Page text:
WarmduscherHarvest Sun @ Shipping Forecast 16/10/18
It’s likely there is causal, butterfly effect succession of happenings that ascertains a gig goer’s attendance on a given night. For me, this evening’s trail takes its first markings from the floor of a Leeds Warehouse – circa 2015.
Residing somewhere between lethargy and the slurred, uplifting speech delivered from my most regular +44’s product, unbeknown to me, Paranoid London were orchestrating the hours that lay ahead. As the production duo were steering the room over murky 4/4 lumps, interspersed with Co2 canon artillery, the eyes, albeit playing out their own optical vibrato, were a little confused. One of the trio behind the decks, mic in hand, offering vocal fills, whoops and frequent calls of “Yeeeaaahhh”, had, from what I could tell, instantly gained the ability to nail the falsetto to Paris Dub 1. The mind flickered between transfixed and troubled. In that very moment jovial miming didn’t come to fore of the cortex. Yet, in the days after, it proved that this blend of musical intensity and loose stage presence enabled Paranoid London, and their frequent collaborator Mutado Pintado, to delivered one of the most arresting sets I’d experienced. One of the best I’d experienced in my time drifting amongst those shuffling, nervously, as they awaited freedom from the self-conscious while DJs far cooler and enigmatic than you asserted their status.
Following that very evening’s impetus to look into Paranoid London, WARMDUSCHER were unearthed – pursued further by to the discovery the band comprised of Fat White Family members (who can forget that show at The Kaz in 2014?). On the face of things, a marriage between the two may appear shotgun. Thumping acid house joining hands with rusty, serrated riffs akin to The Fall. This is only cosmetic. Perhaps the coming together is more of a high-octane, shooting-up weeding; two collections of artists that both aim for the sonic vein with their recording and stagecraft. Even with this intensity a jovial, wildcard sense of humour has had the strength to shine through under Mutado’s captaincy. Or should I say Clams Baker Jr., as his Warmduscher passport would underline.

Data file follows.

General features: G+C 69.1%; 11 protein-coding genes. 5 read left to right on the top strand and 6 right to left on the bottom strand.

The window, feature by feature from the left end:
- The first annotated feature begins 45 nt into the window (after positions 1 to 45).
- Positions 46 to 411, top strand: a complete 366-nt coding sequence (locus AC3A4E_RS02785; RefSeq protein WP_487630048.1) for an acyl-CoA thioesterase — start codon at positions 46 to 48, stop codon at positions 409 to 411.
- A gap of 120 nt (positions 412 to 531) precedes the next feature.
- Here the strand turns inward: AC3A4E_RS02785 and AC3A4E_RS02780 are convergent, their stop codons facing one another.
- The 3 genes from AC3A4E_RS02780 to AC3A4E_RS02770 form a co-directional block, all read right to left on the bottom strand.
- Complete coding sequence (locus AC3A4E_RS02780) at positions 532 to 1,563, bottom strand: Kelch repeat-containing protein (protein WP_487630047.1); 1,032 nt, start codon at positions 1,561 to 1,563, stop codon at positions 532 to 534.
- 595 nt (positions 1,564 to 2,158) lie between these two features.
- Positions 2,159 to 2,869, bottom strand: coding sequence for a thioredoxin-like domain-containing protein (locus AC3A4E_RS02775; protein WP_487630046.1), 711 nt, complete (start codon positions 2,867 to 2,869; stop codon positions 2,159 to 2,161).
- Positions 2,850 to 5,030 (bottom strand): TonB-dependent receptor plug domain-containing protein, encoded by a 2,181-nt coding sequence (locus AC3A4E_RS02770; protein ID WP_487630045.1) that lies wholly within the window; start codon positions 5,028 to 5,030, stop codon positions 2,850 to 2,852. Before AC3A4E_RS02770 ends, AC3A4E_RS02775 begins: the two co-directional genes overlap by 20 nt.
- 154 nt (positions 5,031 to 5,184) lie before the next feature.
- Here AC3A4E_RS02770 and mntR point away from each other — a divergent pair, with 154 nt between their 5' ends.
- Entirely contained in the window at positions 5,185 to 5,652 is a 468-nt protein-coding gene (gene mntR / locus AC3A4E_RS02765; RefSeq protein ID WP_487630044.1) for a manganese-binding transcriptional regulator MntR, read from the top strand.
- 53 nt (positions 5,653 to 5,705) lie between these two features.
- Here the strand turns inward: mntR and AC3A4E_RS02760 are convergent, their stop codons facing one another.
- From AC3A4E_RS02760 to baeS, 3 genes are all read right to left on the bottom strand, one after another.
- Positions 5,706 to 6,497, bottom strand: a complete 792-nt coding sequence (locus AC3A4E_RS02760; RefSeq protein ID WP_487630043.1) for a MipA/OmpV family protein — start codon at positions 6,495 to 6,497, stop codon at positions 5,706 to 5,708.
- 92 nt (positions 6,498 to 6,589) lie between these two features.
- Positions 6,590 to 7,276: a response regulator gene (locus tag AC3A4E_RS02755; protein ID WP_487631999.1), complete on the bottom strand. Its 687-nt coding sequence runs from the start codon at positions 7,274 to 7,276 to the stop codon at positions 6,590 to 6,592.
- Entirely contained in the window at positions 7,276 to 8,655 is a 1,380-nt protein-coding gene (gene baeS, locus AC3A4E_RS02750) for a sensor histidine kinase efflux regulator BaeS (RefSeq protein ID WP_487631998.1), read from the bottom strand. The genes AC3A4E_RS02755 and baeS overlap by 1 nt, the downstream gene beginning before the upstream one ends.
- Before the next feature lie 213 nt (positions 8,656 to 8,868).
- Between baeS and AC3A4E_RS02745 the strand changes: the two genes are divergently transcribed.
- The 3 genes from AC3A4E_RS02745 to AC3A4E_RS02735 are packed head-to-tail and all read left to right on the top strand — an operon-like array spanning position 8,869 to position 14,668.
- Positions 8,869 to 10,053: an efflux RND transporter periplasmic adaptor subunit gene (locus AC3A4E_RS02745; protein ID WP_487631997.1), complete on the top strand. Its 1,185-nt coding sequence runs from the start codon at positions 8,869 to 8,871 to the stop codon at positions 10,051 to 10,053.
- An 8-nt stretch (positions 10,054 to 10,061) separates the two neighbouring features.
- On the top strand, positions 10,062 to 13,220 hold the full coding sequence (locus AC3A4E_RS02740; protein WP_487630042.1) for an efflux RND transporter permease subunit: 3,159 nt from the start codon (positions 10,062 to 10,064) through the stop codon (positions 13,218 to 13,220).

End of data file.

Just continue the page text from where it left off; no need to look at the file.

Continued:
Three years later, a second full length LP under arm (actually, the LPs are hidden to the side of the stage behind what looks like a surgical screen dredged up from the fields of the Crimean War), the sense of character driving the project hasn’t waned. Mutado is front and centre. “Toosday is my favourite day of the mother-fucking week,” he exclaims. We in attendance seem to be in luck, then. Not many eyes can be dragged away from his combination of Stetson, cowboy boots and Sergio Tacchini track top. The wavy western look; a futuristic uniform for wannnabe rustlers of housing estates that’ve taken back control from EU interference. To the side of Mutado a who’s who of Fat White, Childhood, Insecure Men, Paranoid London members stand poised.
Only one body in the room remains static throughout the set. That’s Mr Whiskers, aka Paraniod London’s Quinn Whalley. While the healthy attendance whisks itself to the staggered rhythms of Standing On The Corner and I Got Friends, the aviator clad producer remains still. Cupped in his hands from start until finish is a delay pedal. He lifts it, primevally, as though atop an Aztek temple ready to deliver the necessary sacrifice. He may just be the best damn delay pedaller you can catch on the gig circuit. It may be the band’s unapologetic eccentricity which allows for a member solely playing delay pedal to seem necessary. Warmduscher stand by their seeming conjecture of creativity. Besides, without crashing waves of delay, Mutado wouldn’t complete his impersonation of a loaded Texan poring his drawl into a megaphone. It rings around rather brashly, galloping between the shallow walls alongside jagged riffs which hurl like onlookers at the Kentucky Derby.
Warmduscher wear the clothes of an unruly live rabble quite loosely on this very evening. Writings on the band tend to lurch towards descriptions of ‘out of control’ and ‘madness’, but it’s likely this derives from typing hands reaching for the superfluous in attempt to bracket the band with its South London squat lineage. Warmduscher are a tight outfit for the most part; it’s the project’s frayed edges that provide the flexibility to find comfort in creative confluence. It’s on display tonight. Warmduscher are far from dangerous and exclusive. This is perhaps most astutely captured when Mutado hitches a ride to the sound desk and back without a cowboy boots touching the floor.